Regulations on toxicity, quality, safety, and residues in consumer products are getting stricter as consumers demand products with more natural ingredients in food-beverage, pharmaceutical, neutraceutical, and personal care products. SCFE is safer, more eco-friendly, and leaves behind zero or less toxic residues in the final product.

Alternative methods have drawbacks:

  • Solvent Extraction: uses toxic organic solvents whose residue cannot be completely separated from the extracted ingredient [9]. Some solvents deplete the ozone layer and create environmental issues [10].
  • Hydrodistillation: employs heat which can thermally degrade the ingredient [11].

3.2. What are Supercritical Fluids & How do they Assist with Extraction?

A fluid at above its critical pressure and temperature is a supercritical fluid. The phase boundary between its liquid and vapour phase disappears and its properties can be customized by changing the pressure and temperature.

Roughly, supercritical fluids with higher density possess greater solvent power. And because altering pressure and temperature substantially varies their density, supercritical fluids make exceptional solvents.

Figure 2. Triple Point Parameters

Supercritical fluids are excellent solvents because of their [12]:

  • Higher, Liquid-like Density: boosts solvent power.
  • Low, Gas-like Viscosity: improves mass transfer and diffusion inside porous solids.
  • Low, Gas-like Surface Tension: enables greater seepage inside porous solids.

3.3. Why Supercritical Carbon dioxide (CO2) Makes an Excellent SCFE Solvent?

Carbon dioxide and water are the most popularly utilized supercritical fluids [13]. Supercritical (CO2) is an ideal solvent for SCFE because it [12]:

  • Has a critical temperature of 31.10C, which is around the ambient temperature. Relatively low temperatures for CO2 SCFE avoid thermal degradation.
  • Has a more manageable critical pressure of 73.9 bar.
  • Is non-flammable and non-toxic.
  • Has a customizable density to upgrade its solvent power.
  • Is available in ample quantities and in pure form.
  • Has a comparatively low cost.

Although CO2 is a greenhouse gas (GHG), the SCFE process using CO2 becomes eco-friendly if the gas is captured from the atmosphere, reused, and recycled.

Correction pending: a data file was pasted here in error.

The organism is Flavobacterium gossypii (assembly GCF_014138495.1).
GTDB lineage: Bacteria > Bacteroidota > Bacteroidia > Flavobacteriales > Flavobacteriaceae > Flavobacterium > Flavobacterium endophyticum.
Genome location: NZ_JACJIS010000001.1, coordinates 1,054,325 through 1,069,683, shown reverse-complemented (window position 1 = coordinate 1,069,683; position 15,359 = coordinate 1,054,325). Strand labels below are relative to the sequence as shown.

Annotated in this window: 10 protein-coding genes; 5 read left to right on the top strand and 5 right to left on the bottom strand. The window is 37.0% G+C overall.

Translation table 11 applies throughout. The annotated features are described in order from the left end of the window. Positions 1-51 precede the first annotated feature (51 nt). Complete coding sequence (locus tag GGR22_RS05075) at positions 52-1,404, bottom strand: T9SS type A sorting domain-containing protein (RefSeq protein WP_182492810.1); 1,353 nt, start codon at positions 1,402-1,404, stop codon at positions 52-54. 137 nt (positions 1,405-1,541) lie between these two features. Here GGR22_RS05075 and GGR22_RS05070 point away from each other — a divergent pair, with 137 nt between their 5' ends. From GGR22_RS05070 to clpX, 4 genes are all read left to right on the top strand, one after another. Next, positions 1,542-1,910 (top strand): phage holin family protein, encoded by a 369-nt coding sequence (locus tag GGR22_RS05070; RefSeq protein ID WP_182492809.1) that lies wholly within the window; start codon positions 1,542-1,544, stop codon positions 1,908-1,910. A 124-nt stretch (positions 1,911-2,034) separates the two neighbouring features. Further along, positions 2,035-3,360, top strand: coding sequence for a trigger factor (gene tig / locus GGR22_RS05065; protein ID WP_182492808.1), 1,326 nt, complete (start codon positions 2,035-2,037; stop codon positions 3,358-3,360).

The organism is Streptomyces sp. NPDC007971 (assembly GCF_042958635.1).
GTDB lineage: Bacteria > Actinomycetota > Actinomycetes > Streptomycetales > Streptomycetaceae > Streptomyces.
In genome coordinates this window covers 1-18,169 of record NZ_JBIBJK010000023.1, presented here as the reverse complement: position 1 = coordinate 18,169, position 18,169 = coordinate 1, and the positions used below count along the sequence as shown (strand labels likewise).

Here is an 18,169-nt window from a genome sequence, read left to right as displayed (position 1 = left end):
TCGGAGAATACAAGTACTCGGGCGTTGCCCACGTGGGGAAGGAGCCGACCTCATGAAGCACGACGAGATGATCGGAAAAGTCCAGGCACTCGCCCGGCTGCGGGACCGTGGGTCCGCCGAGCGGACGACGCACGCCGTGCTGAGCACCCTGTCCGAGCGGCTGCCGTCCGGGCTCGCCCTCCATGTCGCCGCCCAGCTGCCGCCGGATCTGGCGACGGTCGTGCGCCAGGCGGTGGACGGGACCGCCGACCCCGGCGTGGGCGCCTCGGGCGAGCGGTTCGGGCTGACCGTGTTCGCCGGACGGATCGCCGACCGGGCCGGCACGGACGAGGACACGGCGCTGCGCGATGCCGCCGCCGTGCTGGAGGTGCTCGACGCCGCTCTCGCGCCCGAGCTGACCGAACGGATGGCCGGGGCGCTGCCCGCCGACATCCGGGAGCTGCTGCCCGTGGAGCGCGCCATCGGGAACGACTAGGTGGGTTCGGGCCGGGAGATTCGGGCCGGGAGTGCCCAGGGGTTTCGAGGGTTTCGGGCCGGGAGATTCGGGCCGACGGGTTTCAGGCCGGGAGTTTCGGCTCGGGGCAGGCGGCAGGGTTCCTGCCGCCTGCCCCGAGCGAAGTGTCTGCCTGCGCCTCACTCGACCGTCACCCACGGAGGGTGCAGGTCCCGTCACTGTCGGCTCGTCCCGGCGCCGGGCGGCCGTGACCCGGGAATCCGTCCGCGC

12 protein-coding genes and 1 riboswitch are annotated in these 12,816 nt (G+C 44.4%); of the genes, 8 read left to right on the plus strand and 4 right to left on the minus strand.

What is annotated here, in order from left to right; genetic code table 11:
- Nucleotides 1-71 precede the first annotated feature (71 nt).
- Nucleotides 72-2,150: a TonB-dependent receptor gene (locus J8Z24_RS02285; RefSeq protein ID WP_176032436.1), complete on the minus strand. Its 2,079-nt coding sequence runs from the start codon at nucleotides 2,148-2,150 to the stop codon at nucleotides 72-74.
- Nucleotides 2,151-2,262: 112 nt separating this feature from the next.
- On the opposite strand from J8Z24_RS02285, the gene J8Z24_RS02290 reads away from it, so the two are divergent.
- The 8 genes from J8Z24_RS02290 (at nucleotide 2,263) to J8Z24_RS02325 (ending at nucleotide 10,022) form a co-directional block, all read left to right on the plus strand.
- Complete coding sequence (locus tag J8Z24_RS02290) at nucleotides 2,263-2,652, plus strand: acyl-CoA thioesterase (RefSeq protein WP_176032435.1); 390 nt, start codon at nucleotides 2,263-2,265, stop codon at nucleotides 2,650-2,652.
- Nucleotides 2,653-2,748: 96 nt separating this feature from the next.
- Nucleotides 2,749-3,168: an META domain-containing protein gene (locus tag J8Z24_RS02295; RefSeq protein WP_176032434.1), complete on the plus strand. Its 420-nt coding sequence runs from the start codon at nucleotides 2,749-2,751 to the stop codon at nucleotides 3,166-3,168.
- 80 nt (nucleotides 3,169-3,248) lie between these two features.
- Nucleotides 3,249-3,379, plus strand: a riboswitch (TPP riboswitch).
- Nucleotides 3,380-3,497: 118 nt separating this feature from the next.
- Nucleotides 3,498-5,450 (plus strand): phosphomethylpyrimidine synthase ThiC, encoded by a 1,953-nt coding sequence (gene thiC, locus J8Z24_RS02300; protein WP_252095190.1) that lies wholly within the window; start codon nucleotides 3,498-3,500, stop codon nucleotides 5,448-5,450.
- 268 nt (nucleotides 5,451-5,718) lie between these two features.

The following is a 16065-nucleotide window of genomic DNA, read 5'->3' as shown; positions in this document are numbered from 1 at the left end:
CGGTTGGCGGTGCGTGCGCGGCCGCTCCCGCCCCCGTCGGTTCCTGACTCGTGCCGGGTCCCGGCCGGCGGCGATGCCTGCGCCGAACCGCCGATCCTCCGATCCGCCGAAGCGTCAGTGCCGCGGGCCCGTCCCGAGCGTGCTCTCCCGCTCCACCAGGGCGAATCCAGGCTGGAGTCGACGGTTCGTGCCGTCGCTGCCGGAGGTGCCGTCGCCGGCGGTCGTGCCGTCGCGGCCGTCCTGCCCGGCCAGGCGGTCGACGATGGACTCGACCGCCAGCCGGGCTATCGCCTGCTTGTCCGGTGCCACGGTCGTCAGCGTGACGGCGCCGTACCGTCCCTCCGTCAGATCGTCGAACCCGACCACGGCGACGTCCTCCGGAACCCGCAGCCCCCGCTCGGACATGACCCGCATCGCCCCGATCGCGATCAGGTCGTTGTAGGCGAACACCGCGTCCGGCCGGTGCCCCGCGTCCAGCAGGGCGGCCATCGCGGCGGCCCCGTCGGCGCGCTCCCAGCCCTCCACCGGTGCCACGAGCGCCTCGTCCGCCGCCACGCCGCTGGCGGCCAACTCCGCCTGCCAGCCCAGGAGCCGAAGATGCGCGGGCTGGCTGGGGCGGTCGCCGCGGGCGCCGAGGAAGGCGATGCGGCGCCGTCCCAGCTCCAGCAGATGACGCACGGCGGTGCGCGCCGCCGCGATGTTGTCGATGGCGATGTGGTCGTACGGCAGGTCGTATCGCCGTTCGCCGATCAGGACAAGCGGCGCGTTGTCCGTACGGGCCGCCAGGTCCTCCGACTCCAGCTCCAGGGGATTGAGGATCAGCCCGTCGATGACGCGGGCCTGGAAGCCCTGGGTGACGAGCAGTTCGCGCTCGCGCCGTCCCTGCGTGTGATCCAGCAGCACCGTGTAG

Buffalo Extraction Systems Technologies brings to the table its 28 years experience in supporting a global clientele across a diverse range of automation and process equipment. What is more, you can conduct product trials at our ever ready pilot plant.

All you have to do is contact us at +91 20 6790 9600 or sales.automation@cybernetik.com. We will take over from there.

References

  1. http://www.ijcrar.com/vol-3-5/Effat%20I.%20Seliem,%20et%20al.pdf
  2. https://www.marketsandmarkets.com/Market-Reports/essential-oil-market-119674487.html
  3. http://www.florajournal.com/archives/2019/vol7issue1/PartA/7-3-34-739.pdf
  4. https://www.marketwatch.com/press-release/global-spice-and-herb-extracts-market-size-share-forecast-2020-2023-global-industry-overview-and-latest-trend-and-growth-analysis-2020-01-20
  5. https://mindaspiremarketresearch.com/report/herb-and-spice-extracts-market-global-industry-analysis-size-sales-and-forecast-by-2027
  6. https://www.gminsights.com/industry-analysis/essential-oil-market
  7. http://www.organicspices.com/blog/2014/4/2/oleoresins-whats-the-buzz
  8. https://www.marketsandmarkets.com/Market-Reports/oleoresins-market-50554584.html
  9. https://www.sciencedirect.com/topics/immunology-and-microbiology/solvent-extraction
  10. https://www.sciencedirect.com/topics/earth-and-planetary-sciences/organic-solvent
  11. http://www.florajournal.com/archives/2019/vol7issue1/PartA/7-3-34-739.pdf
  12. https://www.chemengonline.com/supercritical-co2-a-green-solvent/?printmode=1
  13. https://en.wikipedia.org/wiki/Supercritical_fluid